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Press Releases

NOD Shares New Resources for Federal Contractors as Historic Employment Policy Reforms Begin

NOD Salutes Northrop Grumman, ‘Network of Champions,’ and Other Companies Who Are Leading the Way in Hiring Veterans and Others with Disabilities

March 24, 2014, Falls Church, Va. – On the day when significant new policy reforms affecting disability employment begin, the National Organization on Disability today invited federal contractors and other organizations to start working now towards the seven-percent hiring goal for people with disabilities suggested by the U.S. Department of Labor. While today represents the official effective date for the rule change, many companies will not be subject to the changes until early 2015. In an effort to assist employers who may find reaching these new goals challenging, NOD is adapting its services to help businesses to effectively recruit, hire, train and retain job-seekers with disabilities.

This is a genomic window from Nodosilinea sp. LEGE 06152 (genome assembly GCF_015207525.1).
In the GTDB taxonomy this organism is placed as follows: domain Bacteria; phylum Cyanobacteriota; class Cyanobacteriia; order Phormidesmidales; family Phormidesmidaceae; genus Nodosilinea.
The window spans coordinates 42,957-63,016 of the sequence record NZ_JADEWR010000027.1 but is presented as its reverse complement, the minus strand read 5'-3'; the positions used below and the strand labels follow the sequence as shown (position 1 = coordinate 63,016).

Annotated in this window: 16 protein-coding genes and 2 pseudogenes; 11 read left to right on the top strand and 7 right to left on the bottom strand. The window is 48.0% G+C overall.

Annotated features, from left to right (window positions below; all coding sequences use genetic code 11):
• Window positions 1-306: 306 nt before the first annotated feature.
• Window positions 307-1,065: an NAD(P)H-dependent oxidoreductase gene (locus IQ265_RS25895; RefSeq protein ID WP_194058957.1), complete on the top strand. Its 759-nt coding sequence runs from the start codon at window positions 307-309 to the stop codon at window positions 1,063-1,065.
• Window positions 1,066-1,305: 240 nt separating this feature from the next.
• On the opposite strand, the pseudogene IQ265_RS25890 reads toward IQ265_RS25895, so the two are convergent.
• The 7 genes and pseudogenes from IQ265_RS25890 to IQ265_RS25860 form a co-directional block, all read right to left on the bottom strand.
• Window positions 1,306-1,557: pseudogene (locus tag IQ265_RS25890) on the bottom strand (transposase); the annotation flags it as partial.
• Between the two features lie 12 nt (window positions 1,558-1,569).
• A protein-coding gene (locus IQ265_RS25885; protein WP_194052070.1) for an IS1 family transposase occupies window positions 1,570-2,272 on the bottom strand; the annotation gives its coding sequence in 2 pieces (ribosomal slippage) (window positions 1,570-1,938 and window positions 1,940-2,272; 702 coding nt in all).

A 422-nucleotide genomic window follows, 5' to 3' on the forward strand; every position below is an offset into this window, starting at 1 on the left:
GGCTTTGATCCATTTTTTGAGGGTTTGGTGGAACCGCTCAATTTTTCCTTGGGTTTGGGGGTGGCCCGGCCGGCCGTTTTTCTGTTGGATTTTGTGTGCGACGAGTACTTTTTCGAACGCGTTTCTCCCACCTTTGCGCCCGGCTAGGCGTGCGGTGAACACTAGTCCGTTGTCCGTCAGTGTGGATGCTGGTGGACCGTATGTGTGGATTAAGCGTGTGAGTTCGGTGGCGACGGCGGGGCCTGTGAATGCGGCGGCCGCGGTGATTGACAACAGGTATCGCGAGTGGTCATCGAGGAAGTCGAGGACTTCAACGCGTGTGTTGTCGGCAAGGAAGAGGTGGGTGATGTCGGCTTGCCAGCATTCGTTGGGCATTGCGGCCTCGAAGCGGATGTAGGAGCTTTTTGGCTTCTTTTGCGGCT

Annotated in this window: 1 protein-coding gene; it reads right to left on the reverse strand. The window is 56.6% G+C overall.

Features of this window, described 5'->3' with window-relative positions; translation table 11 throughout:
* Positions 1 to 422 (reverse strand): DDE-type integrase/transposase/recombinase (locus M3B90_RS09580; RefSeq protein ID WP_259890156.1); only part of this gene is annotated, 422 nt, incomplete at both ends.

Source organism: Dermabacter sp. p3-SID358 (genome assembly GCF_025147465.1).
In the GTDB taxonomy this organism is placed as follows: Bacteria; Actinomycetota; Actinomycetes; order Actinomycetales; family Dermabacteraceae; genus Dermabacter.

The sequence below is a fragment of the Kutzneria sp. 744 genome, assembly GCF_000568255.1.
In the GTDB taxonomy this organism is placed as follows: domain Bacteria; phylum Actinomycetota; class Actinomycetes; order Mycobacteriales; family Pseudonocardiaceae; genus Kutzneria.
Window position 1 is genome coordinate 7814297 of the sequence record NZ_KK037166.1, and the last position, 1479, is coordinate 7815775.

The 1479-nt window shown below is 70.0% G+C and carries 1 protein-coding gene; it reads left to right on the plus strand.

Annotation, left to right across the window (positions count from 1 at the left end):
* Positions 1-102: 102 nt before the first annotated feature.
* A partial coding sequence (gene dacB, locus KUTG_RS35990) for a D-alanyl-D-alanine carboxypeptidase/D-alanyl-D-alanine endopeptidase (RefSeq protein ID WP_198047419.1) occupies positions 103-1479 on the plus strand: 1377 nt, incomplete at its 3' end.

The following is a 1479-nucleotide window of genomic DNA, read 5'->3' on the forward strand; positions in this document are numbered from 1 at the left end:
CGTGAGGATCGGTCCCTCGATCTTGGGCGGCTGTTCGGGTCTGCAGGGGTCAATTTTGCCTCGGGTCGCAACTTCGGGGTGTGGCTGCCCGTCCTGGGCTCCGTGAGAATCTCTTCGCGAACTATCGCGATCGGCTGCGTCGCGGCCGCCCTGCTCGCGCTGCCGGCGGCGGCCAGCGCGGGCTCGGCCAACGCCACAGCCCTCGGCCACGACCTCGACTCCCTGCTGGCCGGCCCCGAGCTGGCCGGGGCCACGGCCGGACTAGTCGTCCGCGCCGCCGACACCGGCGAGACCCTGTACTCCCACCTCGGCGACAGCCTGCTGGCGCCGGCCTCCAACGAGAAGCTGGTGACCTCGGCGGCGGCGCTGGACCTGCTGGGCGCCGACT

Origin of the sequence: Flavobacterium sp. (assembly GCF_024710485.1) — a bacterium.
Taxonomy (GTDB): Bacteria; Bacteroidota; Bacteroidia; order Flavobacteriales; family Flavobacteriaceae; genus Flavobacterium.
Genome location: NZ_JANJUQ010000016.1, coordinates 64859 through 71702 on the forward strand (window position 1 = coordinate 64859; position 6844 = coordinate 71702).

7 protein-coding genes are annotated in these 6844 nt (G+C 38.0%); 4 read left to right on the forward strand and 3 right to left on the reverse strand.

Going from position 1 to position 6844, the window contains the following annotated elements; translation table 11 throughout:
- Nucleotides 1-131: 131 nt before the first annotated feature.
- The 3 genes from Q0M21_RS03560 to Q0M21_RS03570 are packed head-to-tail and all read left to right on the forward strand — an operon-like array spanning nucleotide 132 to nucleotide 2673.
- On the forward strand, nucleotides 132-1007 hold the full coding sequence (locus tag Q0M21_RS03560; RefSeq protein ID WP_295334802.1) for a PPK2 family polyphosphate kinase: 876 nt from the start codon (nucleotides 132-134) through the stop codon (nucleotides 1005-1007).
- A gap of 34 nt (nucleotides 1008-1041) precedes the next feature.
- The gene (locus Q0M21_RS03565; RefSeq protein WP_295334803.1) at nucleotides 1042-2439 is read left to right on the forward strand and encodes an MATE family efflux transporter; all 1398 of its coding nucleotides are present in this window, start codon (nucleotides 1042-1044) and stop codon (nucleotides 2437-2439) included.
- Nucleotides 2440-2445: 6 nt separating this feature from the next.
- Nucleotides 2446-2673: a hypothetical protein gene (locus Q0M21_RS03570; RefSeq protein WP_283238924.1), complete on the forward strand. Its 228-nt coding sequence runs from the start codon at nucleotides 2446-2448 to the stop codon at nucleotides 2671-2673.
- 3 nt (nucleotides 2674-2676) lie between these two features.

“While it never received the attention that came with the signing of the Americans with Disabilities Act (ADA) nearly a quarter century ago, the rule changes that go into effect today have the potential for far greater impact and scale than even the ADA in terms of employment,” said NOD President Carol Glazer, who addressed a conference hosted by global security company Northrop Grumman to share best practices on hiring and employing veterans with disabilities. “Federal contractors like Northrop Grumman and their ‘Network of Champions’ show the good work that can be done in hiring veterans with disabilities. We encourage federal contractors – and all employers – to embrace the historic opportunity before us. If they do, not only will more than 600,000 people with disabilities, veterans and non-veterans alike, soon have a job – but employers will reap the benefits of a more diverse, creative and engaged workforce.”